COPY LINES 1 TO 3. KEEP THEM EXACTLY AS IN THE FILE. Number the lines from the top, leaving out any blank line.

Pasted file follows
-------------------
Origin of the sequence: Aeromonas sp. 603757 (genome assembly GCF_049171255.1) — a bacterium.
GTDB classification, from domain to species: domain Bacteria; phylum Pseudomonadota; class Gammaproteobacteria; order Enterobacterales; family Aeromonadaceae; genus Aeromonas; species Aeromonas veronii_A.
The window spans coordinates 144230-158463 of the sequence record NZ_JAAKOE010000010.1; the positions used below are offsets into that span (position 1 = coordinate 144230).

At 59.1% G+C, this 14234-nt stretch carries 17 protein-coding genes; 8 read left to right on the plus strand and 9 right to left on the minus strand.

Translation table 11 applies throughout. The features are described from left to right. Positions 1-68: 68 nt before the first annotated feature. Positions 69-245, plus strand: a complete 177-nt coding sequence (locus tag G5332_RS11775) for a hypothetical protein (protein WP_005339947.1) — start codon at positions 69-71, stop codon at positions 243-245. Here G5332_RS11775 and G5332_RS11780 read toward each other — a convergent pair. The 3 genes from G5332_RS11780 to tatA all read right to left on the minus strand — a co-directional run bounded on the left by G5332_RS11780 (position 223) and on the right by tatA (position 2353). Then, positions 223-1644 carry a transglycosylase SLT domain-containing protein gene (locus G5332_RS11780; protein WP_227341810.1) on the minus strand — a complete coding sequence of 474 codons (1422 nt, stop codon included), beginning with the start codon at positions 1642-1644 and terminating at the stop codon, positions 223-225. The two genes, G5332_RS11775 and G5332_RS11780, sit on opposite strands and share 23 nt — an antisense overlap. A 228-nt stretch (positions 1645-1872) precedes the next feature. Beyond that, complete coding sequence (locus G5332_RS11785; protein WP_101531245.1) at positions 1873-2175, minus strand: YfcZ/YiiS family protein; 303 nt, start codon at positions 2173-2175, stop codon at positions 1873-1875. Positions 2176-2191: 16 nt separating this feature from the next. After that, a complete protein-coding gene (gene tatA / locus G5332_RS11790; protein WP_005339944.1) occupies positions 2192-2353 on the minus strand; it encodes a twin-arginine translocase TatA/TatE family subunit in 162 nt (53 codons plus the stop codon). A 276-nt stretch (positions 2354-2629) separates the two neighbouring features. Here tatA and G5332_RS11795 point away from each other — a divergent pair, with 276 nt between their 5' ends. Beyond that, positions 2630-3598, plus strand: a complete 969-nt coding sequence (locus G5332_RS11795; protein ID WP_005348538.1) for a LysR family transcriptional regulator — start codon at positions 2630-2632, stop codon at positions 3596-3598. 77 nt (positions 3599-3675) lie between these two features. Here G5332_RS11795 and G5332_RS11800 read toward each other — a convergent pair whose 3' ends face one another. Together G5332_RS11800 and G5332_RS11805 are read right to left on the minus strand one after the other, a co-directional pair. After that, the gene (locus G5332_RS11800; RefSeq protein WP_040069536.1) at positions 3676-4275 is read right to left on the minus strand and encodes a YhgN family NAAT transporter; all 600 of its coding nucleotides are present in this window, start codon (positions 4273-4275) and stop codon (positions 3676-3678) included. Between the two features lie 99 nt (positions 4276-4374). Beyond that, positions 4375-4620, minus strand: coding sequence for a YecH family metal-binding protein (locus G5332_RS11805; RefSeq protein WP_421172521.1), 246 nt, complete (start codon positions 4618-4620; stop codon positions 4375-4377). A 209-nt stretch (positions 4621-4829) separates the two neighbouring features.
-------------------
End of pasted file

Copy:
Origin of the sequence: Aeromonas sp. 603757 (genome assembly GCF_049171255.1) — a bacterium.
GTDB classification, from domain to species: domain Bacteria; phylum Pseudomonadota; class Gammaproteobacteria; order Enterobacterales; family Aeromonadaceae; genus Aeromonas; species Aeromonas veronii_A.
The window spans coordinates 144230-158463 of the sequence record NZ_JAAKOE010000010.1; the positions used below are offsets into that span (position 1 = coordinate 144230).